Lucy Slade
This specialist court model employs a multi-agency approach to provide a more effective response to processing domestic abuse cases within the criminal justice system.

Specialist Domestic Abuse Courts

Specialist Domestic Abuse Courts (SDACs), originally referred to as specialist domestic violence courts, were first piloted in England and Wales in 1999, replicating a model of specialist courts already in existence in the USA, Canada and Australia. Generally operating out of existing courts, Specialist Domestic Abuse Courts cover a range of practice models that were developed to improve the processing of domestic abuse cases within the criminal justice system. SDACs were born out of the recognition that due to the complex victim-perpetrator relationship, domestic abuse differs to other types of offences, and acknowledgement that the criminal justice system has failed to provide an effective response to domestic abuse cases.

The Westminster Specialist Domestic Abuse Court

Standing Together Against Domestic Abuse (STADA) is a national charity dedicated to eradicating domestic abuse. STADA developed the pioneering West London SDAC at Hammersmith Magistrates court, in partnership with the court and other statutory and voluntary sector partner agencies in 2002, and later established another SDAC at Westminster Magistrates’ Court in 2012. Following the closure of Hammersmith Magistrates’ Court, both SDACs continue to operate within Westminster Magistrates’ Court, and are regarded as leading models of SDAC practice in England and Wales.

The SDAC aims to enhance the judicial system’s ability to provide protection and support to victims and witnesses of domestic abuse. The Westminster SDAC model seeks to address issues that often hamper the ability of criminal justice system agencies in standard courts to effectively address domestic abuse. Issues such as a focus on internal performance targets, poor information sharing between agencies and a lack of awareness of domestic abuse issues from criminal justice system agencies. This is seen to contribute to disjointed and delayed process for victims, who report feeling excluded from the court process, and that their safety is not properly addressed both inside and outside of the court room.  As a consequence, support for prosecution from the victim is often withdrawn, which contributes to low charge, prosecution and conviction rates of domestic abuse in comparison to other offences.

The model works to improve these issues through several key features:

  • Domestic abuse cases are grouped into a single hearing overseen by magistrates or a district judge and dedicated court staff, who receive training in domestic abuse issues.
  • Court coordinators track each case and help the relevant criminal justice agencies to stay informed on the developments in the case, and access and share information on the risks to the victim, so they are able to make appropriate safeguarding decisions.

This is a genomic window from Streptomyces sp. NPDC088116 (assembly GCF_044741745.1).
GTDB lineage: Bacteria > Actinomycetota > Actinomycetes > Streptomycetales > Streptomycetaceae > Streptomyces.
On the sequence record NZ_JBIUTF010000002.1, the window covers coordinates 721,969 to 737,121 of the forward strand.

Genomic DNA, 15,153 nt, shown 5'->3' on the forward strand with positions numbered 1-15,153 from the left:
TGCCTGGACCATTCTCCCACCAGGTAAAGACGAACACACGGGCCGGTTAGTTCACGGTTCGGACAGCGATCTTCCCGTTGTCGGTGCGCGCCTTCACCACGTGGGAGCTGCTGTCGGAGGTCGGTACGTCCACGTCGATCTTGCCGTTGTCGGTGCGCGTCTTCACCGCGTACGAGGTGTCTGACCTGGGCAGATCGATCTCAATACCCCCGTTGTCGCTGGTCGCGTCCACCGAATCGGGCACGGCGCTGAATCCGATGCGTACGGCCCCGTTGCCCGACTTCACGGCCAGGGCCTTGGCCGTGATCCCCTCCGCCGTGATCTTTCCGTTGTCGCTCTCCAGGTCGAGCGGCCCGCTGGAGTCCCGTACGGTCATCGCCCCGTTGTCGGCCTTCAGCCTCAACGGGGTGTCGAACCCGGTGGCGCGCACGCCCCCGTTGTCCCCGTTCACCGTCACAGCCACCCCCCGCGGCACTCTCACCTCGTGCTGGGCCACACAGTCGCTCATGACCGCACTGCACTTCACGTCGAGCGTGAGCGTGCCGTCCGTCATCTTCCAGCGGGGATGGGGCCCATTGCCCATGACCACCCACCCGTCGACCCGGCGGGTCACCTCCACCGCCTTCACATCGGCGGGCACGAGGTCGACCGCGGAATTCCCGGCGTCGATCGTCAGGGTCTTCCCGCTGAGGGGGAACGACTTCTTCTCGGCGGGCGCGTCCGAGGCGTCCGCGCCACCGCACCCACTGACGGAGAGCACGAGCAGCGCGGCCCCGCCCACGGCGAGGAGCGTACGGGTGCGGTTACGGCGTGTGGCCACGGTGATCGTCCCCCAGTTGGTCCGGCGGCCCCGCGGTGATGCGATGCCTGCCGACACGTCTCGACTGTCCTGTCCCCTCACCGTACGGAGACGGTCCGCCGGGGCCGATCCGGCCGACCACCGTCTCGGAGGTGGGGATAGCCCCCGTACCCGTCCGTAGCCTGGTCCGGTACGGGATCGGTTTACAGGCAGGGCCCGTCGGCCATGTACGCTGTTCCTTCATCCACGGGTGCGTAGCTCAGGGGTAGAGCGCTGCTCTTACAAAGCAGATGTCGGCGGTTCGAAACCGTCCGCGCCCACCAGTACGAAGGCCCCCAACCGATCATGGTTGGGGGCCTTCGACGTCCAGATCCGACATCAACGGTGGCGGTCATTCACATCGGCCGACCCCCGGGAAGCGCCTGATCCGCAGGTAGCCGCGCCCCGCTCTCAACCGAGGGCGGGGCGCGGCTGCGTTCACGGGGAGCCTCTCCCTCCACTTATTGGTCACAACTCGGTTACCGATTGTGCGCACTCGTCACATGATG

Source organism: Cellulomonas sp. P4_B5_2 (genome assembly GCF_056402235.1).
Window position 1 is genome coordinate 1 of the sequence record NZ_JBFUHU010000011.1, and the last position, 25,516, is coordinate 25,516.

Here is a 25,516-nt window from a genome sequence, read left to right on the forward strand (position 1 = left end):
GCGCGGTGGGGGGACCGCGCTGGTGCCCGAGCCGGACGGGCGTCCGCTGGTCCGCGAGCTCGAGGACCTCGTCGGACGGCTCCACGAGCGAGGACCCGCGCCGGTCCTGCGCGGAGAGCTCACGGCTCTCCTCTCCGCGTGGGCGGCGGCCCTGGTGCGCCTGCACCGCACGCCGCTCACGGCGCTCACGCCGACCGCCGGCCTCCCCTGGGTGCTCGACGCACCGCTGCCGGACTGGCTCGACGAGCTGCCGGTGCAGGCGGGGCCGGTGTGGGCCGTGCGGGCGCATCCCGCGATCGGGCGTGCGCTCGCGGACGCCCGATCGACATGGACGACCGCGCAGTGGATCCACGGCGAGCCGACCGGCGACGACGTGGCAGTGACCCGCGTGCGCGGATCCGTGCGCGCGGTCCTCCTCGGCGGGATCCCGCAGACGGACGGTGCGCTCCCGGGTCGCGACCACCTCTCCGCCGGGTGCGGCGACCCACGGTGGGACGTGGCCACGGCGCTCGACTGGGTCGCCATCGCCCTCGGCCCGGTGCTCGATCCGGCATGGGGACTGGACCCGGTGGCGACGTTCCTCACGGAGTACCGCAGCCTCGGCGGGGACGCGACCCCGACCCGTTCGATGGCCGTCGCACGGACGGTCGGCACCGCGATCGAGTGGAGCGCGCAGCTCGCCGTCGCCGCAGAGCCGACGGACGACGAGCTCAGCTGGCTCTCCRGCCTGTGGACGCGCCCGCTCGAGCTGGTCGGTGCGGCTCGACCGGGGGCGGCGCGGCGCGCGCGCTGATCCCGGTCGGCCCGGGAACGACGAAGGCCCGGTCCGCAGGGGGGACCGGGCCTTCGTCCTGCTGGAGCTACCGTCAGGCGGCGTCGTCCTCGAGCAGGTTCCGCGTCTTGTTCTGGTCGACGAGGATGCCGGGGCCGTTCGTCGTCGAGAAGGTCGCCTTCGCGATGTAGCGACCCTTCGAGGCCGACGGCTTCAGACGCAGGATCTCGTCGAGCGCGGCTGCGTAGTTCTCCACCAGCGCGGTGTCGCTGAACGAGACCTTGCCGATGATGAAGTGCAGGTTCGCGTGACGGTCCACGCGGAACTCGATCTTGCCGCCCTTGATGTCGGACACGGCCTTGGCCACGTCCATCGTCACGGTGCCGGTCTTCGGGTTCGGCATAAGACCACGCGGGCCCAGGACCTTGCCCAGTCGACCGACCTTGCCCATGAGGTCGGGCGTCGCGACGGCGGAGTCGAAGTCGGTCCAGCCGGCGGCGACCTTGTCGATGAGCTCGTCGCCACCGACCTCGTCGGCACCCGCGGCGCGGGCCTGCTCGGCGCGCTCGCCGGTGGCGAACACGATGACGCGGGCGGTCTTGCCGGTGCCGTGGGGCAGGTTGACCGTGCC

• Victims are supported during the process by an independent domestic abuse advocate (IDVA) employed by the domestic abuse charity Advance who has specialist knowledge of the criminal justice system. The IDVA provides emotional support and explains the criminal justice system, assists with safety planning throughout proceedings and provides updates about case hearings.
  • There is an emphasis on making special provisions for victims to minimise the fear of threat or intimidation, such as providing a separate entrance and video links or screens inside the court.
  • Partnership working is the key to the model, which unites disparate actors under a structure of governance and multi-agency protocols, to provide a coordinated and consistent approach. This strengthens the ability of busy and strained services to work together and keep the experience of the survivor at the centre of the process.
  • Regular court management steering and operational groups are hosted with third sector and criminal justice agencies to discuss court practice, to improve coordination and accountability between key statutory and non-statutory agencies.

The intended outcome of this approach is to improve the experience of the victim and increase their confidence in the process, ultimately to encourage the reporting of future crimes and increase the successful prosecution of cases.

The court is well established with local partners and agencies in the London Borough of Hammersmith and Fulham, Westminster, and the Royal Borough of Kensington and Chelsea, and hears domestic abuse cases twice a week, covering these boroughs as well as British Transport Police and City of London cases. Standing Together oversee the provision of the core components of the model such as providing court coordinators, overseeing data and monitoring of the service as well as providing training around domestic abuse issues to other staff.

If you are a professional who would like to learn more about Specialist Domestic Abuse Courts, please contact Standing Together via email: or visit their website:

Please note that Standing Together do not work directly with individuals affected by domestic abuse. For support, please contact the National Domestic Abuse Helpline: 0808 2000 247 (open 24/7) or find your local support service:

This case-study was compiled in 2021

Click here to return to the Map

This project is part of our map of innovation, which charts innovative projects happening across the UK’s justice systems. You can search and filter the projects to find things that are most interesting to you.